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GAROVORKIN

If You Could Change History

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4 minutes ago, GAROVORKIN said:

The first world war and its aftermath laid  the ground for work for even worse second world war which cost the lives of 55 million people.  

Yes, it did. Point is, you are not going to go from the world of 1913 to the world of 2017 without at least one (and likely more) seismic political upheavals, and even if you could, a world stuck in the geopolitics of 1913 would not be good.

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5 minutes ago, Red Tiger said:

I would urge America and other victorious countries to help Germany rebuild after WW1

And they would ignore you. Why on earth would Britain and France be generous to Germany in 1919? The United States itself had absolutely zero political appetite for Wilson's League of Nations.

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On 8/27/2017 at 9:03 AM, Roose Boltons Pet Leech said:

And they would ignore you. Why on earth would Britain and France be generous to Germany in 1919? The United States itself had absolutely zero political appetite for Wilson's League of Nations.

 

Had  George Clemenceau died in the Franco Prussian war, he would have rendered France  and the world a far more useful service .

Edited by GAROVORKIN

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1 hour ago, Roose Boltons Pet Leech said:

And they would ignore you. Why on earth would Britain and France be generous to Germany in 1919? The United States itself had absolutely zero political appetite for Wilson's League of Nations.

Because it would give the victorious nations more control over how Germany would develop and heal. By the time Gemany would be rebuilt, the winning countries wouldn't just have some useless goodwill, they would have an a valuable new ally.

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14 minutes ago, Red Tiger said:

Because it would give the victorious nations more control over how Germany would develop and heal. By the time Gemany would be rebuilt, the winning countries wouldn't just have some useless goodwill, they would have an a valuable new ally.

Except that:

- The Germany of 1919 isn't the Germany of 1945. It isn't being rebuilt from the ground up. The War was fought on French soil, not German soil, and while Willy's gone, the apparatus of government remained.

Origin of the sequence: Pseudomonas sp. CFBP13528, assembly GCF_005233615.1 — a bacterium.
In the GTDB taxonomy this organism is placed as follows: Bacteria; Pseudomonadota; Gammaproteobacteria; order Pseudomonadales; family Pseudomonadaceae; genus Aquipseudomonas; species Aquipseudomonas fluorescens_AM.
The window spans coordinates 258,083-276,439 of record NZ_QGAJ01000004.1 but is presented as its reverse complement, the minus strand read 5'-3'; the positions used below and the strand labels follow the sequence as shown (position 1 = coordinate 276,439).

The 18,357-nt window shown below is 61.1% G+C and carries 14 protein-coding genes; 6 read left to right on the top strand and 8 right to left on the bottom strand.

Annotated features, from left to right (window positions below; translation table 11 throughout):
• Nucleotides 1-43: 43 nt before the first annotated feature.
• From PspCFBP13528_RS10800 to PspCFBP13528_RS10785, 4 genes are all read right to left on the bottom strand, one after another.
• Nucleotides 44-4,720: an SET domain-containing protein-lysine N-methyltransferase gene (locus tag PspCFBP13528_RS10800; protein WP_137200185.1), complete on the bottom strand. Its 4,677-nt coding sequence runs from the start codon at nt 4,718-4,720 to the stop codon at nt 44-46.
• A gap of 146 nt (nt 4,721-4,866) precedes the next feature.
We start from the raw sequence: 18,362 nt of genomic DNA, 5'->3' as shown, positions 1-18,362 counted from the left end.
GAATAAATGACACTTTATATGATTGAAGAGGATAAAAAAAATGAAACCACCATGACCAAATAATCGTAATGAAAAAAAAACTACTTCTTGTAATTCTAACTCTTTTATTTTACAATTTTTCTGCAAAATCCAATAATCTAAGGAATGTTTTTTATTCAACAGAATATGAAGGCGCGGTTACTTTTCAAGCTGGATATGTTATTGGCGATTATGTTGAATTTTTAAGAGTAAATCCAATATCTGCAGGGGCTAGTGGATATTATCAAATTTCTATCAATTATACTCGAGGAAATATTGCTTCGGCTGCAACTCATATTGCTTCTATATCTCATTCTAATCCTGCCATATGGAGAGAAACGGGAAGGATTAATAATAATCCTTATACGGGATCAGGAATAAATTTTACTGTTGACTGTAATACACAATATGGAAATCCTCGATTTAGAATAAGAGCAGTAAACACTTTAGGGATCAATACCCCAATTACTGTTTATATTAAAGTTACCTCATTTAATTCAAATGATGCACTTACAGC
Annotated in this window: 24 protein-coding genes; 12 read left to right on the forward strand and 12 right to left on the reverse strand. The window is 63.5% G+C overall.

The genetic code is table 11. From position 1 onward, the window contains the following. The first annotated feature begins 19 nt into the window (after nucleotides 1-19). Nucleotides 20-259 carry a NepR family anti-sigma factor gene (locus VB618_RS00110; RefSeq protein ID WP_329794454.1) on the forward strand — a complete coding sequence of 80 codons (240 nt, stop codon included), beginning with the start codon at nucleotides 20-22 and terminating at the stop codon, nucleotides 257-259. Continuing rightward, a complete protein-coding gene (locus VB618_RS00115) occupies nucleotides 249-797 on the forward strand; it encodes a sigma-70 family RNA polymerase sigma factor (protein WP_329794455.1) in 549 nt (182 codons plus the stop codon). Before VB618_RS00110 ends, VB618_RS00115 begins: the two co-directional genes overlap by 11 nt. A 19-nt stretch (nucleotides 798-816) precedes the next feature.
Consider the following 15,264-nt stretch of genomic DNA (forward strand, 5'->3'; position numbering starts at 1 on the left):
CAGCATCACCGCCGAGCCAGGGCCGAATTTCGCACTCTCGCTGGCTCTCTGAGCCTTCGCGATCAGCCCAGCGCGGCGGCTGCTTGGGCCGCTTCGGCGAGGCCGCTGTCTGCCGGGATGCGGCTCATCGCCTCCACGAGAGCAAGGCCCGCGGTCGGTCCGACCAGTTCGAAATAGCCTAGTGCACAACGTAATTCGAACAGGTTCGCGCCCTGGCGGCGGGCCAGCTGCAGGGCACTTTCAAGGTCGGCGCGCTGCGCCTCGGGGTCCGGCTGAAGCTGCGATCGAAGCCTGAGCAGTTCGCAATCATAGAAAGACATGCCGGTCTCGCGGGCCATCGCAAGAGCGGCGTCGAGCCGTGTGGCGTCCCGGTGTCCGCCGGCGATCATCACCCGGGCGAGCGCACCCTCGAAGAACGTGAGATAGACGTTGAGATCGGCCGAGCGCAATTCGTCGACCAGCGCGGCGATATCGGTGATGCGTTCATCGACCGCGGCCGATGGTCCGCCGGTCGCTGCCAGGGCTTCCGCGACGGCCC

- Why on earth would either Britain or France see Germany as an ally? It's the enemy - both of them have every incentive to screw the Germans as much as possible, and unlike 1945, they had no way of knowing what the consequences of this screwing would be. The Soviets were hardly a concern either - no-one thought the Reds would last.

Basically, your "try to persuade people at Versailles" thing is rather like people who wonder why Britain, France, and the Soviets didn't steamroll Hitler before 1939. Yes, they could have, on paper. It was simply politically impossible at the time.  

Edited by Roose Boltons Pet Leech

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11 minutes ago, Red Tiger said:

Because it would give the victorious nations more control over how Germany would develop and heal. By the time Gemany would be rebuilt, the winning countries wouldn't just have some useless goodwill, they would have an a valuable new ally.

Which would have prevented Hitler and the Nazis.

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13 minutes ago, Roose Boltons Pet Leech said:

Except that:

- The Germany of 1919 isn't the Germany of 1945. It isn't being rebuilt from the ground up. The War was fought on French soil, not German soil, and while Willy's gone, the apparatus of government remained.

- Why on earth would either Britain or France see Germany as an ally? It's the enemy - both of them have every incentive to screw the Germans as much as possible, and unlike 1945, they had no way of knowing what the consequences of this screwing would be. The Soviets were hardly a concern either.

Basically, your "try to persuade people at Versailles" thing is rather like people who wonder why Britain, France, and the Soviets didn't steamroll Hitler before 1939. Yes, they could have, on paper. It was simply politically impossible at the time.